Why microlearning should be a part of skilling initiatives

With information being given in small chunks, microlearning helps learners retain and recall more efficiently

May 27, 2023 04:32 pm | Updated May 30, 2023 05:28 pm IST

Microlearning involves delivering small chunks of information, in short time spans, to help one retain and recall it more efficiently.

Microlearning involves delivering small chunks of information, in short time spans, to help one retain and recall it more efficiently. | Photo Credit: Freepik

While there is much talk about skilling, how easy is it for someone to go back to learning after concluding formal education? Given the multiple responsibilities that everyone juggles, retaining information becomes even more difficult. This is where microlearning comes into play. This new-age pedagogy involves delivering small chunks of information in short time spans to help one retain and recall it more efficiently. It acts as a facilitator, enabling skill development through personalised courses and short modules to bridge the gap between learners and their skill gaps.

After the dissemination of information, a discussion helps learners refine their understanding of the subject’s nuances and complete assignments to put their learning into practice. The best part is that microlearning can be implemented for learners of any age. In fact, many organisations agree that microlearning is better than having their employees sit through long sessions of lectures that fail to upskill them.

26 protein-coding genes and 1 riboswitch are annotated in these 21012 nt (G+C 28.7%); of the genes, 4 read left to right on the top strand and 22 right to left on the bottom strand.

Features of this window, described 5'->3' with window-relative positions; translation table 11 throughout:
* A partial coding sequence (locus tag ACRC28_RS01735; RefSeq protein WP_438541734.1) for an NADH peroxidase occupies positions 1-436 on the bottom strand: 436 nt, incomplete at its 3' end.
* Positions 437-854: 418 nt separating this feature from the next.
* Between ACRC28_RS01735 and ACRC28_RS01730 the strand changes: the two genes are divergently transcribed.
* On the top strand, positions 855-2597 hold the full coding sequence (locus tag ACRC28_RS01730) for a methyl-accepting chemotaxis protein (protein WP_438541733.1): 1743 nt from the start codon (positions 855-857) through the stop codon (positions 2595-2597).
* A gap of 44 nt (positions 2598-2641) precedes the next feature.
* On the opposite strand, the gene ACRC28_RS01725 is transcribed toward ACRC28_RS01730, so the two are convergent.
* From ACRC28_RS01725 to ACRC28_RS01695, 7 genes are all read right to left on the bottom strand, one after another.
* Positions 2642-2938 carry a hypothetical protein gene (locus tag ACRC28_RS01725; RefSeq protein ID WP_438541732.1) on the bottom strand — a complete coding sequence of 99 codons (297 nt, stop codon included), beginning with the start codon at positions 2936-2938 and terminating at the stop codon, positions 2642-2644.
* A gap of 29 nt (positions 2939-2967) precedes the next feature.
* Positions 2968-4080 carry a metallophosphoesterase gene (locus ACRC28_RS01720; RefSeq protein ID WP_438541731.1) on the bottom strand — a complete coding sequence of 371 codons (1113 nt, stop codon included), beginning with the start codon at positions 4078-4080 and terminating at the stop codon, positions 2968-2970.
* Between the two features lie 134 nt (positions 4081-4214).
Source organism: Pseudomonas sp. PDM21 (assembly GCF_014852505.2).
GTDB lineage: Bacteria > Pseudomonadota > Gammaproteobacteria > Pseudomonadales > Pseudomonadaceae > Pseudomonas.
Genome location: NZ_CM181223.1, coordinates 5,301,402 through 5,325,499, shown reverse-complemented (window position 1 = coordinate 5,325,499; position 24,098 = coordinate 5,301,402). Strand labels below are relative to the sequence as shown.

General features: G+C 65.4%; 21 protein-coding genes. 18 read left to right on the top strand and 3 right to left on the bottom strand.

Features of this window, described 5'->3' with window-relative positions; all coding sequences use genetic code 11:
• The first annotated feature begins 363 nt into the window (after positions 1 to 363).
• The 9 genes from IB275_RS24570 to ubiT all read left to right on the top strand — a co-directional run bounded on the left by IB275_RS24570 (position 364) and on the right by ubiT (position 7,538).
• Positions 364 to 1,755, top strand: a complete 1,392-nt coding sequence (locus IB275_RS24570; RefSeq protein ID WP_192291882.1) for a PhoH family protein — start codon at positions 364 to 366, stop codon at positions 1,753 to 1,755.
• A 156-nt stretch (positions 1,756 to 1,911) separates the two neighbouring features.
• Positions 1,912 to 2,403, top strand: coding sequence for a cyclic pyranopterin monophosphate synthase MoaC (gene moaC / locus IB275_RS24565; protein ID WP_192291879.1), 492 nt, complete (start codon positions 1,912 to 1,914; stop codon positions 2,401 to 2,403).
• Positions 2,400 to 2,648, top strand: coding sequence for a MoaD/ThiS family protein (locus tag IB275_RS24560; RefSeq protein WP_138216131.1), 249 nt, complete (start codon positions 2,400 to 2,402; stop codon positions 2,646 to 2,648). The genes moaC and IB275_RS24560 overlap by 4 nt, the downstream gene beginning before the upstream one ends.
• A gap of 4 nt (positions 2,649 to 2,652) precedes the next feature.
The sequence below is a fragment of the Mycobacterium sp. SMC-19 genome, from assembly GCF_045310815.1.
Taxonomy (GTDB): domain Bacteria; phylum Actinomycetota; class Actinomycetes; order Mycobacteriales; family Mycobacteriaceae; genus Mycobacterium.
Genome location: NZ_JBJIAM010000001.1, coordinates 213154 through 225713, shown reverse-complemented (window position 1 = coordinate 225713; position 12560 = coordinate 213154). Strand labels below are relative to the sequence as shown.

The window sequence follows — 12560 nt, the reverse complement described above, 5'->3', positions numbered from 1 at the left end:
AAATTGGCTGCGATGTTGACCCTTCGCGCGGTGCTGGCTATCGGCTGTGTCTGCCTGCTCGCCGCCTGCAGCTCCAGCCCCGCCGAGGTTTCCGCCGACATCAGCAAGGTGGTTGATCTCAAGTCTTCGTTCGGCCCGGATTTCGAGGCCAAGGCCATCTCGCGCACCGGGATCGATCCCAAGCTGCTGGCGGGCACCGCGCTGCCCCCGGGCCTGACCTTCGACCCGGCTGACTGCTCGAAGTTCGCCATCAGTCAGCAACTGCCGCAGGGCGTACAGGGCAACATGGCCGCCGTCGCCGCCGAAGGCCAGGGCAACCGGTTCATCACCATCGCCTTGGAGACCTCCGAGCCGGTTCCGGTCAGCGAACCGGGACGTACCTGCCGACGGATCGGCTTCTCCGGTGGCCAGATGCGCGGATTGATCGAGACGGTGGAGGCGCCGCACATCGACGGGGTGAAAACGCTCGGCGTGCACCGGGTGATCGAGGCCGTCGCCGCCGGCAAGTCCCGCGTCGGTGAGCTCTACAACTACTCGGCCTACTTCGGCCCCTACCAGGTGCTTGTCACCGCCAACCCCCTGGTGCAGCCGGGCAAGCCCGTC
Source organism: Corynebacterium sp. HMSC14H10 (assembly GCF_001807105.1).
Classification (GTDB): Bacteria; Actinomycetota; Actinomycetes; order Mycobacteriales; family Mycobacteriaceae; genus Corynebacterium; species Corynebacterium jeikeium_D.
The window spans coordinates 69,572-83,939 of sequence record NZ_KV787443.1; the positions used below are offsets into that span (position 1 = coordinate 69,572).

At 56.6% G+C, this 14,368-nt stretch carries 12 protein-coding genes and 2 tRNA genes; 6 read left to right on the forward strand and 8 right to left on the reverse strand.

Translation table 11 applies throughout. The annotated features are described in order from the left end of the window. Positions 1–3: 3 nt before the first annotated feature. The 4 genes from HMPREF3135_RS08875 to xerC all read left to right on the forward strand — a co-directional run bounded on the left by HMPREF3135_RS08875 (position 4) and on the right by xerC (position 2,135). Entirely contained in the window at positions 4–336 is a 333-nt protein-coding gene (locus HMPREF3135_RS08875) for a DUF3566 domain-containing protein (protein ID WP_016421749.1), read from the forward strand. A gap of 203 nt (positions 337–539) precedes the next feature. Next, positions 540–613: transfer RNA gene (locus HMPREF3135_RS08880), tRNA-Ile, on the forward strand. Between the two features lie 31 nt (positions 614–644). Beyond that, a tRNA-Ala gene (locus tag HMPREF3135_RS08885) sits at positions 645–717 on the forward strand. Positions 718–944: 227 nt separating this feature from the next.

According to Hermann Ebbinghaus’s Forgetting Curve theory, attention spans are small, and the learner forgets 80% of the information imparted a few minutes ago. Therefore, when information is given in small quantities, retention is possible for longer periods and faster recall. 


Less time:  This is the number one reason: the time taken to absorb something new is much less and it doesn’t interfere with other things. This also allows the learner to apply their learning practically. Once integrated into one’s life, it enables training oneself to recall and retain knowledge and stay up to date.

Anywhere, anytime: Microlearning supports self-paced learning. Since individuals learn differently at different times, microlearning provides the space to learn when it is convenient. This has been proven to be more effective in knowledge retention.

Personalised learning: Micro-learning compartmentalises information relevant to specific individuals and their profiles. Personalised microlearning is flexible and, therefore, successful in refuelling the learning curve. It also fosters inclusivity. 

Best practices

Apply where suitable: While micro-learning is a terrific substitute for long training sessions, it may not work in every situation. Therefore, use it where it is best suited. For example, a fresher may initially require more time and longer formats to learn new concepts. 

Personalise with recurring content: Recurrent study material helps retain information more accurately over longer time.

Inclusivity: Learners and professionals from underserved pockets are negatively impacted by the lack of access to skilling initiatives. In many cases, finances are a barrier to growth. Hence, microlearning modules can help drop-outs come back into learning, build their profile and get opportunities to grow.

The writer is CEO, EduBridge

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